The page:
We Are All Responsible for Each Other… Especially During Middle School

By Jody Passanisi

If you ask someone casually about middle school, you’re not likely to get a response anywhere near ”yeah, my middle school experience was great.”

Actually, on the whole, the experience can be great, but even with safety nets, even with support, even with everything we can give, it isn’t always easy … for anyone.

So it follows that educators in middle school can anticipate a certain amount of push-back, some shenanigans, and general angst. It’s par for the adolescent course. Sure, the specifics may change- social media, we see you- but the difficulty itself follows this age like a cloud. So much so that adults often project the memory of their own difficulties onto students, compounding an already fraught time.

So what are we, as educators, to do? We expect a certain amount of challenge – we know it is important for the students’ growth. On this point, Braden Bell explains in a Washington Post article, “To raise independent kids, treat middle school like a dress rehearsal for life:”[1]

Meaning well, we jump in and initiate, fix and micromanage, telling ourselves we will stop when the child matures enough to take over. But middle school is supposed to be messy. It’s how kids mature.

It’s supposed to be messy. We know that their maturation depends on struggle. Struggle without reflection though is often just that: struggle. As educators we want to help our students learn how to learn from the messiness as they grow – to struggle and reflect. We want to help them to see the learning opportunities challenges have to offer. How will we do it?

As educators in a Jewish day school we have a certain advantage in this arena – or at least a very clear place from which to cull. In fact, given the myriad of texts we have to choose from, one might find it difficult to narrow the scope of content about character development, interpersonal relationships, and identity.

Ever since I was an undergrad I’ve had Benjamin Franklin’s thirteen attributes on the wall of my office or workspace. What I didn’t realize, despite the fact that I am a Jewish educator, is that Franklin’s particular attributes dovetail with Mussar – a Jewish spiritual movement begun in the 19th century which is experiencing a resurgence. The undergirding of Mussar: that every human, as a created being, is imperfect AND has the capability of real positive change. Now this thesis, I felt, sounded like something a middle schooler would understand.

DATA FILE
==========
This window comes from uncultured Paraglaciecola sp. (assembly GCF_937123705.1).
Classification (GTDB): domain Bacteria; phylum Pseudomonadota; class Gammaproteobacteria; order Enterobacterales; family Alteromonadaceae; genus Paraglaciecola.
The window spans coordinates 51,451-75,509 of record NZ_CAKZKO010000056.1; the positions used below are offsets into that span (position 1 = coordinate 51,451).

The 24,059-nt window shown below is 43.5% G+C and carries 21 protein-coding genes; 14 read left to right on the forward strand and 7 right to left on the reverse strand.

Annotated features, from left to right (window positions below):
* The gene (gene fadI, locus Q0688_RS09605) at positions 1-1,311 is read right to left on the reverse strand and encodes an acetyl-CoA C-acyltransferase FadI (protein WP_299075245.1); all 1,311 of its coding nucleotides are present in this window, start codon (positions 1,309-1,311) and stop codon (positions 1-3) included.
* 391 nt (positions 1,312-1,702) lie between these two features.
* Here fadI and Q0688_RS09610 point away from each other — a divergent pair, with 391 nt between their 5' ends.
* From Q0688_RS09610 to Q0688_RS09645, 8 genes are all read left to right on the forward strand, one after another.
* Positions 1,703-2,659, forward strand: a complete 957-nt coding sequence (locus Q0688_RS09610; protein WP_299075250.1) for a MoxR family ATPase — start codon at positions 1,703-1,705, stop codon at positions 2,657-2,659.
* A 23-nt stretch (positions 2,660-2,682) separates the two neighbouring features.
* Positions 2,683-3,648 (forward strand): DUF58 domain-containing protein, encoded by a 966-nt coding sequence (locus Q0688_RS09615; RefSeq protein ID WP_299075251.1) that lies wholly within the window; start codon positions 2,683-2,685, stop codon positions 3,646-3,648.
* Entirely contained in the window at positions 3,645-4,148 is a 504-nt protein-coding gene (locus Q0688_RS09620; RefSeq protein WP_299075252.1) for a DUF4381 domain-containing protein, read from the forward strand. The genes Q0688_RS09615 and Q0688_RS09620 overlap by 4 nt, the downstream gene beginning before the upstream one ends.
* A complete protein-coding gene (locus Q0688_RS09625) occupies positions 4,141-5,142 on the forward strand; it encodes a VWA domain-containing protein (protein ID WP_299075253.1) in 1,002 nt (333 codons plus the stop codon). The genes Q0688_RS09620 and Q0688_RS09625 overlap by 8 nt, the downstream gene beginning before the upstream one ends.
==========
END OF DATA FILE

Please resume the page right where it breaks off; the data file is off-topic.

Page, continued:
There are a number of middot (character traits) – the traits that one works on in Mussar practice that one could choose to focus on – especially in adolescence. Winnowing it down was difficult to do: we chose Aravut (responsibility) Kavod (respect), and Anava (humility) to focus on in our middle school at Gideon Hausner Jewish Day School in Palo, Alto.

And to what end? These are just words if there isn’t regular practice and application. How to collectively get middle schoolers in the throes of their own drama to focus on self-improvement and community?

These concepts, of Aravut, Kavod, and Anavah, we connected to Jewish text and thought:

Aravut: We are all responsible for each other.

Kavod: The honor of your fellow should be as important to you as your own.

Anavah: For my sake the world was created. I am but dust and ashes.

The goal is for these ideas to permeate our middle school, and especially in the realm of behavior management. If middle school is messy, if it’s an educator’s job to help students to learn from that mess, then incidents that arise in middle school should be educational opportunities, not time for punitive measures or punishments for their own sake.

Through the concepts of tochecha and teshuvah, teachers are empowered to course-correct (give tochecha) students if they have missed a mark in terms of Aravut, Kavod, and Anavah, and are supported through the process of teshuvah (repentance).

This process, we hope, will start to become more automatic, habitual – the essence of our middle school culture.

It’s a slow-going process. To bring in a new framework for behavior for middle schoolers and their teachers expectations of them isn’t going to take root overnight. The first week of school we always have an offsite bonding field trip; this year, we took the whole middle school kayaking. The theme of the day: we are responsible for one another. Through reflection and guided discussions, students reflected on what this could mean – when kayaking, at school, or in the community. A side note: we had a group of students who did not want to kayak: those students played the board game “Pandemic,” a collaborative game in which students need to work together to prevent global pandemics from wiping out the population – we wanted all students to be able to engage with the theme “we are all responsible for each other” whether or not they were able to go into the water.

We are putting these messages on our wall — quite literally – so that students see the phrases when they walk the halls – as well as from the reminders of our teachers.

And now, since the flow of school has gotten started, we are seeing some small roots take hold. A teacher coming back from a recess duty recently shared that she asked students to clean up a snack table even though she knew the mess was not theirs and they, in perfect middle school fashion, rolled their eyes and said, “yeah yeah we know, we are all responsible for each other.”

Hey, it’s a start.

[1] Bell, Braden. “Perspective | To Raise Independent Kids, Treat Middle School like a Dress Rehearsal for Life.” Washington Post, The Washington Post, 7 Sept. 2018.

Jody Passanisi is the Director of Middle School at Gideon Hausner Jewish Day School in Palo Alto. She is the author of History Class Revisited, and the co-host, along with fellow DeLeT alum Shara Peters, of the podcast “Find Yourself a Teacher.”